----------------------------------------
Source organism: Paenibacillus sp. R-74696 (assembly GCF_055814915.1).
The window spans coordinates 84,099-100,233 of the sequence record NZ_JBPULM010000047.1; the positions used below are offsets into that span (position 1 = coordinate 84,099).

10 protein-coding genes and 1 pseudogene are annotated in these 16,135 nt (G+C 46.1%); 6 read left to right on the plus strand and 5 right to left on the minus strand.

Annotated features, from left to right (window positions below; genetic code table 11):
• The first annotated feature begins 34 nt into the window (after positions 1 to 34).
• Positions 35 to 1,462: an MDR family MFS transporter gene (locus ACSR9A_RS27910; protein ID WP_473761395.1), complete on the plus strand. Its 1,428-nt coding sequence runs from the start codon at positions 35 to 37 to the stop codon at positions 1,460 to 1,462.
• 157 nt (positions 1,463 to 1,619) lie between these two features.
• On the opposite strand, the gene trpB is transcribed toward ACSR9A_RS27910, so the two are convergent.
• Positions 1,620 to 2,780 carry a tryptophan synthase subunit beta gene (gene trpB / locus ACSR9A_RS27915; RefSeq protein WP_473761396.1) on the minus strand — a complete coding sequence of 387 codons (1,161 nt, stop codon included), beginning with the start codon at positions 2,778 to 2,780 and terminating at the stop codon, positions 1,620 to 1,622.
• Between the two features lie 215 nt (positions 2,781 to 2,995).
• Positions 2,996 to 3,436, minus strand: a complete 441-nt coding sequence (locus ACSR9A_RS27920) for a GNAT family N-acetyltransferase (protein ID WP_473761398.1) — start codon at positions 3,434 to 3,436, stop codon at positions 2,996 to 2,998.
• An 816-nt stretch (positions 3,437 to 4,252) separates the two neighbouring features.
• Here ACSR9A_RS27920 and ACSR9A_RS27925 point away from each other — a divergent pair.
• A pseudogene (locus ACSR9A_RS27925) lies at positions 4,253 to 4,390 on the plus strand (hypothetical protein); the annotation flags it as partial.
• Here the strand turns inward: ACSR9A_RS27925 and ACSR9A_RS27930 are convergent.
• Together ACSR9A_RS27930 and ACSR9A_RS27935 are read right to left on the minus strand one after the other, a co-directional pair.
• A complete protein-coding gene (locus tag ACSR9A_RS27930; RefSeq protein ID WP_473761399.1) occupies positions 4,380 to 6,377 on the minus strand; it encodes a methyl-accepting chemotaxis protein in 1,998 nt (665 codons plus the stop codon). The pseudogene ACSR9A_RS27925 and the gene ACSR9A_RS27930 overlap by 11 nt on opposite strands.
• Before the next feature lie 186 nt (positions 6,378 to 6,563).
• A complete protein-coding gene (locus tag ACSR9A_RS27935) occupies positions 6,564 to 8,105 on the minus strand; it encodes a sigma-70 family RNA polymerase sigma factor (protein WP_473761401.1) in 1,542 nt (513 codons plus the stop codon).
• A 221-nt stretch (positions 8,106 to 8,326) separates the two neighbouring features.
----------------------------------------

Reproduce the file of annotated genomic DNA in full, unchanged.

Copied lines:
Source organism: Paenibacillus sp. R-74696 (assembly GCF_055814915.1).
The window spans coordinates 84,099-100,233 of the sequence record NZ_JBPULM010000047.1; the positions used below are offsets into that span (position 1 = coordinate 84,099).

10 protein-coding genes and 1 pseudogene are annotated in these 16,135 nt (G+C 46.1%); 6 read left to right on the plus strand and 5 right to left on the minus strand.

Annotated features, from left to right (window positions below; genetic code table 11):
• The first annotated feature begins 34 nt into the window (after positions 1 to 34).
• Positions 35 to 1,462: an MDR family MFS transporter gene (locus ACSR9A_RS27910; protein ID WP_473761395.1), complete on the plus strand. Its 1,428-nt coding sequence runs from the start codon at positions 35 to 37 to the stop codon at positions 1,460 to 1,462.
• 157 nt (positions 1,463 to 1,619) lie between these two features.
• On the opposite strand, the gene trpB is transcribed toward ACSR9A_RS27910, so the two are convergent.
• Positions 1,620 to 2,780 carry a tryptophan synthase subunit beta gene (gene trpB / locus ACSR9A_RS27915; RefSeq protein WP_473761396.1) on the minus strand — a complete coding sequence of 387 codons (1,161 nt, stop codon included), beginning with the start codon at positions 2,778 to 2,780 and terminating at the stop codon, positions 1,620 to 1,622.
• Between the two features lie 215 nt (positions 2,781 to 2,995).
• Positions 2,996 to 3,436, minus strand: a complete 441-nt coding sequence (locus ACSR9A_RS27920) for a GNAT family N-acetyltransferase (protein ID WP_473761398.1) — start codon at positions 3,434 to 3,436, stop codon at positions 2,996 to 2,998.
• An 816-nt stretch (positions 3,437 to 4,252) separates the two neighbouring features.
• Here ACSR9A_RS27920 and ACSR9A_RS27925 point away from each other — a divergent pair.
• A pseudogene (locus ACSR9A_RS27925) lies at positions 4,253 to 4,390 on the plus strand (hypothetical protein); the annotation flags it as partial.
• Here the strand turns inward: ACSR9A_RS27925 and ACSR9A_RS27930 are convergent.
• Together ACSR9A_RS27930 and ACSR9A_RS27935 are read right to left on the minus strand one after the other, a co-directional pair.
• A complete protein-coding gene (locus tag ACSR9A_RS27930; RefSeq protein ID WP_473761399.1) occupies positions 4,380 to 6,377 on the minus strand; it encodes a methyl-accepting chemotaxis protein in 1,998 nt (665 codons plus the stop codon). The pseudogene ACSR9A_RS27925 and the gene ACSR9A_RS27930 overlap by 11 nt on opposite strands.
• Before the next feature lie 186 nt (positions 6,378 to 6,563).
• A complete protein-coding gene (locus tag ACSR9A_RS27935) occupies positions 6,564 to 8,105 on the minus strand; it encodes a sigma-70 family RNA polymerase sigma factor (protein WP_473761401.1) in 1,542 nt (513 codons plus the stop codon).
• A 221-nt stretch (positions 8,106 to 8,326) separates the two neighbouring features.